THE MEDIA is too keen to jump on the bandwagon but doesn’t want to look at, “the bits in-between” when reporting on corruption in Sport, that’s according to BBC Sport reporter Matt Slater, who was who was spotted reporting at today’s Play the Game session by CU Today writes Greg Keane.
Speaking exclusively to CUtoday, Slater said: “I think the media gets very excited when there’s a big headline positive test.”
He added: “I think what the media doesn’t do is the bits in-between- what’s actually going on out there, is sport cleaner or dirtier than it was, are the cheats getting away with it and are the cheats always going to be ahead of the testers. So yes the bigger (corruption issues are reported), no in terms of the constant assessment of what’s going on.”
Slater, who was especially interested to hear the General Director of WADA David Howman’s views this morning, felt authorities were too scared to uncover sporting professionals for commercial reasons and kept up a pretend that cheating only happened in the eastern world.
“Looking back to the 70s and 80s, coming out of the Cold War, it’s absolutely clear there was an ‘I don’t want to know’ approach to this. They were the bad guys (the east), the west were the good guys. We weren’t the good really, we were all at it,” said Slater.
“You had that sense that you don’t want to look too closely because we might find something that will upset everybody”.
Slater continued: “And it wasn’t just on a national or international level. These guys were hero’s, they sold lots of trainers- the sponsors, the sport, the broadcasters- there was a sense of burying your head in the sand”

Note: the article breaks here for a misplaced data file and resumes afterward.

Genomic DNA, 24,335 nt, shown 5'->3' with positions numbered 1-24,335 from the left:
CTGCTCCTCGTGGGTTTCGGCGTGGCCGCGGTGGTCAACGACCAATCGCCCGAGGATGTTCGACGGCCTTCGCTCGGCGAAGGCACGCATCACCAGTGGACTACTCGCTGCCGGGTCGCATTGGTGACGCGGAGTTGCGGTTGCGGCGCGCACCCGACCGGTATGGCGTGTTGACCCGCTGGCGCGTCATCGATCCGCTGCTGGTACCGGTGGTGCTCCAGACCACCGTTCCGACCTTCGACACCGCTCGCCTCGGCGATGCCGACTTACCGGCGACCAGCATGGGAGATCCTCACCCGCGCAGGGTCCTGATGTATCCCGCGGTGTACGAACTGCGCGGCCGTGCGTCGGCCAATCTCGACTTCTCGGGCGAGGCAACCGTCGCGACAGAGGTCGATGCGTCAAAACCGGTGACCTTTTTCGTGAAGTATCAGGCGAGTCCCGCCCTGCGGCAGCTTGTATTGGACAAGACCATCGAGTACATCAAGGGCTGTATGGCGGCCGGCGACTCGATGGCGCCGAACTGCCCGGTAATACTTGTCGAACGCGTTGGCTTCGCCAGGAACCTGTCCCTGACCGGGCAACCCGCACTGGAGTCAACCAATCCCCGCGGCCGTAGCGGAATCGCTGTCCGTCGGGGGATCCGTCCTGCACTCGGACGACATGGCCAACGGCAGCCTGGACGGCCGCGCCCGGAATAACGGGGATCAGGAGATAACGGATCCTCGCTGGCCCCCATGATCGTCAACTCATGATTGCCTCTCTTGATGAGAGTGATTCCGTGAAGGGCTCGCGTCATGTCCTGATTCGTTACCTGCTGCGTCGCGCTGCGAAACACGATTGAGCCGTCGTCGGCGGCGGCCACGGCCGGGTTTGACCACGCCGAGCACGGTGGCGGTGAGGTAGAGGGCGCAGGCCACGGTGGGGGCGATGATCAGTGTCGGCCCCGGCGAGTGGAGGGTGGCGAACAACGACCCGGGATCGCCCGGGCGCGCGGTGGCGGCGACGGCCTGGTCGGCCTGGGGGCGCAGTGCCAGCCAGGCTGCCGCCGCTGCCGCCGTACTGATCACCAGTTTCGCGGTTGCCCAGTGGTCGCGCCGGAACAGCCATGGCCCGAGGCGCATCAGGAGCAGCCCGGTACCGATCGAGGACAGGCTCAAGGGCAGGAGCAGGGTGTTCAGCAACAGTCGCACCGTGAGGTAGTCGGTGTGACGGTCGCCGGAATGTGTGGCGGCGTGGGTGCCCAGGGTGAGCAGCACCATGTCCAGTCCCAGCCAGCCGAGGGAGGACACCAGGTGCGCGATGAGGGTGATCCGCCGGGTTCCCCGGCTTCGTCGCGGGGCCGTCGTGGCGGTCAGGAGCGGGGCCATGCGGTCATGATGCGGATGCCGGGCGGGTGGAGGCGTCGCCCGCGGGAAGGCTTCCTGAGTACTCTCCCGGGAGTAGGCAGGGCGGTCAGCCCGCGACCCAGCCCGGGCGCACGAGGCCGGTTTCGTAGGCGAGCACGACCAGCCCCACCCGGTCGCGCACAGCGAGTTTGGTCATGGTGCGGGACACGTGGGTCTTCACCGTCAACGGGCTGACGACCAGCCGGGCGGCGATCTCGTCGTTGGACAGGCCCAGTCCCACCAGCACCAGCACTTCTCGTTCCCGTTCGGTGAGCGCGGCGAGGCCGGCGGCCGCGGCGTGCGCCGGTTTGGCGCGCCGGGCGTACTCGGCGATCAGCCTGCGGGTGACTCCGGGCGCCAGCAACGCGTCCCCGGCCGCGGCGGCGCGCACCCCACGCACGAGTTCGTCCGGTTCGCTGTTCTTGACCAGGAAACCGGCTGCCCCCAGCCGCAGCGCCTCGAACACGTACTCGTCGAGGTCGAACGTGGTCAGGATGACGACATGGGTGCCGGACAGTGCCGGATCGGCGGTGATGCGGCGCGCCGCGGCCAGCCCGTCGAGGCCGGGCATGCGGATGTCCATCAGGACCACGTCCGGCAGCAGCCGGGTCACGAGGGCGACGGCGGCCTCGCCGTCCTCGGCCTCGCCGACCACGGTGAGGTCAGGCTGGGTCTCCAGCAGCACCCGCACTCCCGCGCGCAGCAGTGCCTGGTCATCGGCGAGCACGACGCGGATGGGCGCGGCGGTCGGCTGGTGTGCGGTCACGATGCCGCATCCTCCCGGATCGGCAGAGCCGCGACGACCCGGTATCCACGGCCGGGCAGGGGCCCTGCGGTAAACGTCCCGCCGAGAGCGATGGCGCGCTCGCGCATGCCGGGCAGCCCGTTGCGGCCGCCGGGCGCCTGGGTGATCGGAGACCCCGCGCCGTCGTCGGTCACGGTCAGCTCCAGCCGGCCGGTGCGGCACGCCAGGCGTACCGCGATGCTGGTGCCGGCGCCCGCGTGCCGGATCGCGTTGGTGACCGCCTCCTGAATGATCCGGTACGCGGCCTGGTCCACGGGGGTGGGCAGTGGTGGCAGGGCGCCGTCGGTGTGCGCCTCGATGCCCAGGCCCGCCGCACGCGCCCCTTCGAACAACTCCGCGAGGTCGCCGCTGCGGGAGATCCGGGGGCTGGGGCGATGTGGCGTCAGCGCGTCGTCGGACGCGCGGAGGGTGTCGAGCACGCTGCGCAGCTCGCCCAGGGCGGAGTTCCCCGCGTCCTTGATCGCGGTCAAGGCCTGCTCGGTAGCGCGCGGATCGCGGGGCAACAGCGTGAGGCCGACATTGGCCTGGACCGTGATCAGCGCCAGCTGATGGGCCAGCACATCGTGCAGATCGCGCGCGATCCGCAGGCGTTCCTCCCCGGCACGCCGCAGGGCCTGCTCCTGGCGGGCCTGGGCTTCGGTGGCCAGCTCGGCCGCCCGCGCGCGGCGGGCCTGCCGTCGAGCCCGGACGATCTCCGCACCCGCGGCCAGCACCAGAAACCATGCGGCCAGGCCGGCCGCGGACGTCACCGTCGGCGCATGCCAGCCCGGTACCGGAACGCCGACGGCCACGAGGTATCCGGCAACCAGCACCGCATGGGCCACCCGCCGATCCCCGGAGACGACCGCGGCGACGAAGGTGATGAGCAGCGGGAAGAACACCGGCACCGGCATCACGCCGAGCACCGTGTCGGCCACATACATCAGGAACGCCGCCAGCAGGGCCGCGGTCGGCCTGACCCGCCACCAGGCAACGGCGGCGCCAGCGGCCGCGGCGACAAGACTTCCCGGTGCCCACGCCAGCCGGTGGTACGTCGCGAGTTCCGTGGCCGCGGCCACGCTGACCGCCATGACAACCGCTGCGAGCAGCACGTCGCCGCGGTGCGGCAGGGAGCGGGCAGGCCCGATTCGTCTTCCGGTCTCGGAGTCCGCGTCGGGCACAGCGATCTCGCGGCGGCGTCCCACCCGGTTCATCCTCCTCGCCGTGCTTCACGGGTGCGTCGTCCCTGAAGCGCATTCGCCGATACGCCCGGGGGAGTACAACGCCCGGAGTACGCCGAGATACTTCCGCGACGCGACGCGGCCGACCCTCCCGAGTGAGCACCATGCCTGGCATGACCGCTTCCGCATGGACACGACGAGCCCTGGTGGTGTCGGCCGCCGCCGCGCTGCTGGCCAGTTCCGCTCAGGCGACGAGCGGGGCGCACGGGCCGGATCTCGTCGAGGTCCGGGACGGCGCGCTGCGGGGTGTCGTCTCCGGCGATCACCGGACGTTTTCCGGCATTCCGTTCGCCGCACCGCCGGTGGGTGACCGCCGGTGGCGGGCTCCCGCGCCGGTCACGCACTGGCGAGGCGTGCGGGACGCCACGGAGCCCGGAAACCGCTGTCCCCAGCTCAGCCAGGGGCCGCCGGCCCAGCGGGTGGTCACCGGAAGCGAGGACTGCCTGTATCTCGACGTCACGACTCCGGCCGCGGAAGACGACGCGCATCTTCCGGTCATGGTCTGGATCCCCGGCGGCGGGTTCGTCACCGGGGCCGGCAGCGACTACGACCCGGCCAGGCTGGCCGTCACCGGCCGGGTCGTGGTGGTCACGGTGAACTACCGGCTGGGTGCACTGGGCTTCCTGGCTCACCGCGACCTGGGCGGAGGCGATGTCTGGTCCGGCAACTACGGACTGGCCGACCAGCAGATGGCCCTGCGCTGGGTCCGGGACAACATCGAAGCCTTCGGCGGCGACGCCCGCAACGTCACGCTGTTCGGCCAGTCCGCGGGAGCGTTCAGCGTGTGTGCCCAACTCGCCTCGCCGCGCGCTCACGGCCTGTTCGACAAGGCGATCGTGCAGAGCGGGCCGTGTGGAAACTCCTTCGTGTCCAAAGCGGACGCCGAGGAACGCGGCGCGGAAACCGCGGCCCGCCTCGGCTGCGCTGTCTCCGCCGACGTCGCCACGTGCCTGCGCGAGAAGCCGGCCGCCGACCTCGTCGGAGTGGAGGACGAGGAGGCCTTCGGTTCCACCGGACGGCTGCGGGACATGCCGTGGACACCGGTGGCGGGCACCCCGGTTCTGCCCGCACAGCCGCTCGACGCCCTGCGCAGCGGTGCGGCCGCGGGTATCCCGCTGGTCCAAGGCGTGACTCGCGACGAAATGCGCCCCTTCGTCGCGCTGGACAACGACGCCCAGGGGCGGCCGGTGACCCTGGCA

Slater, the 2008 SJA Internet Sport Writer of the year, wouldn’t like to see British sprinter Dwain Chambers, who was found guilty of a serious doping offence in 2003, represent Great Britain at the 2012 Olympic games but would like to see him compete more regularly for Britain at the Worlds, European or the upcoming Golden League event held in Paris next month.
“I take quite a legalistic approach to Chambers and the Olympics. Do I think that he should be prosecuted and prevented from following his chosen career? No, he’s served his two year sanction.”
“I think it’s a restraint of trade, you can’t keep punishing people”, Slater said.
The Spanish doping investigation in 2006, Operation Puerto, in which cases were brought forward of Spanish stars from sports such as football and tennis using drugs, would be something Slater would love to get the opportunity to look into further. The operation ran into all kinds of legal difficulties and the evidence that was gained was thrown out of court.
Slater said: “They only announced half of what they had (findings) and that was all the cyclists. The doctor involved said that the cyclists were only a small part of his client list, so there’s potentially a great story there”
Slater also stated his shock at Manchester United’s Christiano Ronaldo’s impending £80m move to Spanish giants Real Madrid.
Slater concluded: “Real Madrid’s finances are incredibly murky but ultimately (Madrid president Florentino Perez) he’s following that Galacticos model. He’s saying you speculate to accumulate. You make a big noise by signing someone like Ronaldo and Kaka and recoup that in shirt sales, advertising and the profile you get around the world.”